Top Ten Tuesday: Top 10 Books I’d Give to Readers Who Haven’t Read Southern Literature

top ten tuesday

Each week, The Broke and the Bookish holds Top Ten Tuesday, a weekly booking meme. This week, we’re making book recommendation lists.

Southern literature is one of my secondary fields. I’ve talked a lot about children’s literature here, a lot about the YA genre, because those are my primary fields of interest. But my primary field was almost Southern literature. It’s a complex field. Like children’s literature, the precise nature of Southern literature can be difficult to define.

But then again, so can being Southern. The South is not a homogeneous place, nor are its people. Why would its literature tend to be any different? There are some generic markers—religion, the grotesque, a focus on place, and…Dead mules. Though I’m  aware of just how imprecise this definition might be, this list consists of writers from the American South writing about the American South. And here are the 10 I’d recommend to those just starting the genre:

1. To Kill a Mockingbird, Harper Lee

“It was times like these when I thought my father, who hated guns and had never been to any wars, was the bravest man who ever lived.”

2. A Lesson before Dying, Ernest Gaines

“He told us that most of us would die violently, and those who did not would be brought down to the level of beasts.”

3. Lancelot, Walker Percy

“In New Orleans I have noticed that people are happiest when they are going to funerals, making money, taking care of the dead, or putting on masks at Mardi Gras so nobody knows who they are.”

4. A Confederacy of Dunces, John Kennedy Tool

“I am at the moment writing a lengthy indictment against our century. When my brain begins to reel from my literary labors, I make an occasional cheese dip.”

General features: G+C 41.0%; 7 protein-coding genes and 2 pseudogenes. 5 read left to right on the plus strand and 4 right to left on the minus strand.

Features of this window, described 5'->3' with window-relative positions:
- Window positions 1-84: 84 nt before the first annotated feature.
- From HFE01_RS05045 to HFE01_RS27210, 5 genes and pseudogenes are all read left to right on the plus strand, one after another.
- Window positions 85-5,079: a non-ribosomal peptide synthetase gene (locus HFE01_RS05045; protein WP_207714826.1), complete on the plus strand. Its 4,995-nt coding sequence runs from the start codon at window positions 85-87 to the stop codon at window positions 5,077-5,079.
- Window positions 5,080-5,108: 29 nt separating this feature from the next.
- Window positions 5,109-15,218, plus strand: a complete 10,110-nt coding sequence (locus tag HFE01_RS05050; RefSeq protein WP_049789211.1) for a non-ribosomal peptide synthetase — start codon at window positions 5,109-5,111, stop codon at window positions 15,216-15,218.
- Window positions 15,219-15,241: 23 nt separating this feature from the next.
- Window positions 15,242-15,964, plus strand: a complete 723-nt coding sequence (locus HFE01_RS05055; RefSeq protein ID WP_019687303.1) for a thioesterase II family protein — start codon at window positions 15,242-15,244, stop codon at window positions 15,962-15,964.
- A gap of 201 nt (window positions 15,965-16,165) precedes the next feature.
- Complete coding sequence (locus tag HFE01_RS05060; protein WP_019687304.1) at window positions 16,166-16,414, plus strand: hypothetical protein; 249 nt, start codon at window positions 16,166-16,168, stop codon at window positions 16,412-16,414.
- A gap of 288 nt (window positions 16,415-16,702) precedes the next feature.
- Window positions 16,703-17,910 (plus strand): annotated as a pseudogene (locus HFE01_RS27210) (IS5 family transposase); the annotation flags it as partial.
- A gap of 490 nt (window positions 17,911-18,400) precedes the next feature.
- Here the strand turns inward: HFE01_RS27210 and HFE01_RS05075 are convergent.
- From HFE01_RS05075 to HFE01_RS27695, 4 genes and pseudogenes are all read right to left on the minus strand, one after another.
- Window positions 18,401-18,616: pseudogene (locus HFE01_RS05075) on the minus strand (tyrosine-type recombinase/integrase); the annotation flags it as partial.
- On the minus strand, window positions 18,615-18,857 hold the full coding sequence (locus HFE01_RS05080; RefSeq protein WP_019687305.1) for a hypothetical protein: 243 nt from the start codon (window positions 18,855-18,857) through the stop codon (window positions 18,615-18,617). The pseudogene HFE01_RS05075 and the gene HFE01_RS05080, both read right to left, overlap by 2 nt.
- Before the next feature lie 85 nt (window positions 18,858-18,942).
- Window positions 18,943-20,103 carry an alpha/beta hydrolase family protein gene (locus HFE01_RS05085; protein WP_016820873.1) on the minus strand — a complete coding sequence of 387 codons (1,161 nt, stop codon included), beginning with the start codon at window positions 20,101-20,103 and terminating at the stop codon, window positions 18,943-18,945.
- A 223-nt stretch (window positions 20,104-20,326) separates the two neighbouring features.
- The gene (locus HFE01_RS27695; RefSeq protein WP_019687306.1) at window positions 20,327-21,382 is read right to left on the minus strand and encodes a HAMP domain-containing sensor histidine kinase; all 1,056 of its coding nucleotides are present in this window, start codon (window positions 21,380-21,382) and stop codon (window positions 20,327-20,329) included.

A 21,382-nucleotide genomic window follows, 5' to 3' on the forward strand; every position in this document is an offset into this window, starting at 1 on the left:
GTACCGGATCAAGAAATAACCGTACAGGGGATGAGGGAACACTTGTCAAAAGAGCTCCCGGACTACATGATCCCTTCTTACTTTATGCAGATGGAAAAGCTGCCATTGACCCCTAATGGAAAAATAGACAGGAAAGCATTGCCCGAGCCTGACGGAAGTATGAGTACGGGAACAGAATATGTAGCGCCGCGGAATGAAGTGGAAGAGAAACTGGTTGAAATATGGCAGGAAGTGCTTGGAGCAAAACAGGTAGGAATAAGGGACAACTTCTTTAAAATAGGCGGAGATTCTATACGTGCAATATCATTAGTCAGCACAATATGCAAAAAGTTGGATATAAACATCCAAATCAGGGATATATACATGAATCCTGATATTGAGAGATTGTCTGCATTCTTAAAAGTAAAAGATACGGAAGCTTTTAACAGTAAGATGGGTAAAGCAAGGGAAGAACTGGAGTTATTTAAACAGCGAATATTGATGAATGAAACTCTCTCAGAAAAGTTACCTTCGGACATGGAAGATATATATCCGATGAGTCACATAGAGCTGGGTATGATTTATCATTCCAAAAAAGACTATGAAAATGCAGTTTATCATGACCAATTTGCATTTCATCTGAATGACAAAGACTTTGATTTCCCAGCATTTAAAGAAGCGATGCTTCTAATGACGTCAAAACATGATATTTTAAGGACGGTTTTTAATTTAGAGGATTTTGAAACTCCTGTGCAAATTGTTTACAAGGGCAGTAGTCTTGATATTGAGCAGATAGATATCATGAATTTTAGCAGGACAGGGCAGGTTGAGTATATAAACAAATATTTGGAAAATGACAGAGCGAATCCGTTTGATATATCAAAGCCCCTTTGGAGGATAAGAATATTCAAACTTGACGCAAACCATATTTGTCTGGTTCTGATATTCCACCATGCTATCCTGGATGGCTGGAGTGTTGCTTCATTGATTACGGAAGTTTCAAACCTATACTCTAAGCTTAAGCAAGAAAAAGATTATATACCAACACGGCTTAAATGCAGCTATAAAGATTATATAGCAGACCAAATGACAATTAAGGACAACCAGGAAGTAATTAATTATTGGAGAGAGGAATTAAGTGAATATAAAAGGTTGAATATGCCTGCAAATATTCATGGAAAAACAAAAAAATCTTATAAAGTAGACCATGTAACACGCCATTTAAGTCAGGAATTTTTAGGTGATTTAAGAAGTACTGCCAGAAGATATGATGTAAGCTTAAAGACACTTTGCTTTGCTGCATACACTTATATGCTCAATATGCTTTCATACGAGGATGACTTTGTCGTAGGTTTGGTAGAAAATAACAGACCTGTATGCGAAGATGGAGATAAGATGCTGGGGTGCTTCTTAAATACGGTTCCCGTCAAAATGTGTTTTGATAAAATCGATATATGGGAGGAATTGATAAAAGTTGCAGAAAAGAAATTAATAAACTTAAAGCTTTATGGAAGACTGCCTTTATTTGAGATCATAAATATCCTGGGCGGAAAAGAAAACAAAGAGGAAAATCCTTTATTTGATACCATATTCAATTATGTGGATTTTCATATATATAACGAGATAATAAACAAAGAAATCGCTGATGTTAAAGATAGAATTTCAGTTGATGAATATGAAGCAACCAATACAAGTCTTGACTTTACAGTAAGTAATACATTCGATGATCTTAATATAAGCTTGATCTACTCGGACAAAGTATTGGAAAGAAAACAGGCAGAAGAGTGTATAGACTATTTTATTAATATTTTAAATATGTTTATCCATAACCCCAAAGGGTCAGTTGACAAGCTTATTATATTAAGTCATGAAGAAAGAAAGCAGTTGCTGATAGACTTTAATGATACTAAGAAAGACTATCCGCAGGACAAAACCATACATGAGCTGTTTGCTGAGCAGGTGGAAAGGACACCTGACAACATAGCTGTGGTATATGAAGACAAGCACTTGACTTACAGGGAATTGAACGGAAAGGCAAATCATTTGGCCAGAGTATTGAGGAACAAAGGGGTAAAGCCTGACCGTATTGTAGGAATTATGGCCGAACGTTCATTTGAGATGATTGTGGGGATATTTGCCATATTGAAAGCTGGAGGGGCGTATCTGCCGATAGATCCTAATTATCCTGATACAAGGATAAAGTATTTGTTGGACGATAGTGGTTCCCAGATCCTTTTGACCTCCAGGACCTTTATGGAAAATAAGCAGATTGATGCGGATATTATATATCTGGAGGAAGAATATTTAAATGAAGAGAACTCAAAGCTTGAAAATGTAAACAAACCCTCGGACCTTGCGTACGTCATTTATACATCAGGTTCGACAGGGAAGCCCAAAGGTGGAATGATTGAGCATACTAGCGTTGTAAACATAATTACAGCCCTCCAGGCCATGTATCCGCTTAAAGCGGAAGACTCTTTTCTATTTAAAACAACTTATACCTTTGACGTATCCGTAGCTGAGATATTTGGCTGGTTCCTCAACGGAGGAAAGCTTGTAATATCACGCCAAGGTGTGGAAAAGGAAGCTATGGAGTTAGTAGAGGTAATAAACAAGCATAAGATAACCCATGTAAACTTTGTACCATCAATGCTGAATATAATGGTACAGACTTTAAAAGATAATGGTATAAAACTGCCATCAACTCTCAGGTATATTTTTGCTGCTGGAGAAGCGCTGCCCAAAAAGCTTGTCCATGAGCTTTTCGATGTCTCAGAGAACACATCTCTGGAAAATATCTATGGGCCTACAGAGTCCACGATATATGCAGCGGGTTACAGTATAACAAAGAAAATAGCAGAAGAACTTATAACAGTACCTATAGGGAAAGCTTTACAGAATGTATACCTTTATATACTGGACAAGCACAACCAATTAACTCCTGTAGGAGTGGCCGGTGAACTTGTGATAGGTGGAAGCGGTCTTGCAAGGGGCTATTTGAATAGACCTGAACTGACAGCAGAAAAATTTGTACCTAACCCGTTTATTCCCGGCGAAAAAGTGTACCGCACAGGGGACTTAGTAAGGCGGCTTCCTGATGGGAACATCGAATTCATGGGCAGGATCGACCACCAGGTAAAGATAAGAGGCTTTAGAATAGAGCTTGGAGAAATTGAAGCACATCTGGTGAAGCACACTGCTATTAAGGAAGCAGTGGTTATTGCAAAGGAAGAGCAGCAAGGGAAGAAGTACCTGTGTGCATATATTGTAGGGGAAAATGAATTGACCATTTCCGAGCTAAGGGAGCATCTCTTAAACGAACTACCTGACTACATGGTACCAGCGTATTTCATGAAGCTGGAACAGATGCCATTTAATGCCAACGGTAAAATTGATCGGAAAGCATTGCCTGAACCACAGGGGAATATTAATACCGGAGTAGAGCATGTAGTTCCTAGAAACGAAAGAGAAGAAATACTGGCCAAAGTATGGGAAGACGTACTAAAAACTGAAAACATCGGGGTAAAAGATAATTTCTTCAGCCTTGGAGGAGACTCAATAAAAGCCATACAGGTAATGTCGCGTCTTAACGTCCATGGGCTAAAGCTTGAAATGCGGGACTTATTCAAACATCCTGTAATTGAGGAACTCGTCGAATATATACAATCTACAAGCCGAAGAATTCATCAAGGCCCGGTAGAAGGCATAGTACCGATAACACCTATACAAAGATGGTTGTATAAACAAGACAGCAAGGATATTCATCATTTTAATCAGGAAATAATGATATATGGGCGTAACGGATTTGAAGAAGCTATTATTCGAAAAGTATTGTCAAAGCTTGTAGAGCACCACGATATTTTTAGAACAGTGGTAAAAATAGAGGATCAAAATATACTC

5. Their Eyes Were Watching God, Zora Neal Hurston

“She had waited all her life for something, and it had killed her when it found her.”

6. Bastard out of Carolina, Dorothy Allison

“Mama learned to laugh with them, before they could laugh at her, and to do it so well no one could be sure what she really thought or felt.”

7. The Heart is a Lonely Hunter, Carson McCullers

“She stood in front of the mirror a long time, and finally decided she either looked like a sap or else she looked very beautiful. One or the other.”

8. The Sound and the Fury, William Faulkner

“Because no battle is ever won he said. They are not even fought. The field only reveals to man his own folly and despair, and victory is an illusion of philosophers and fools.”

9. Salvage the Bones, Jesymn Ward

“And I get up because it is the only thing I can do.”

10. Fried Green Tomatoes at the Whistle Stop Cafe, Fannie Flagg

“It’s funny, most people can be around someone and they gradually begin to love them and never know exactly when it happened; but Ruth knew the very second it happened to her. When Idgie had grinned at her and tried to hand her that jar of honey, all these feelings that she had been trying to hold back came flooding through her, and it was at that second in time that she knew she loved Idgie with all her heart.”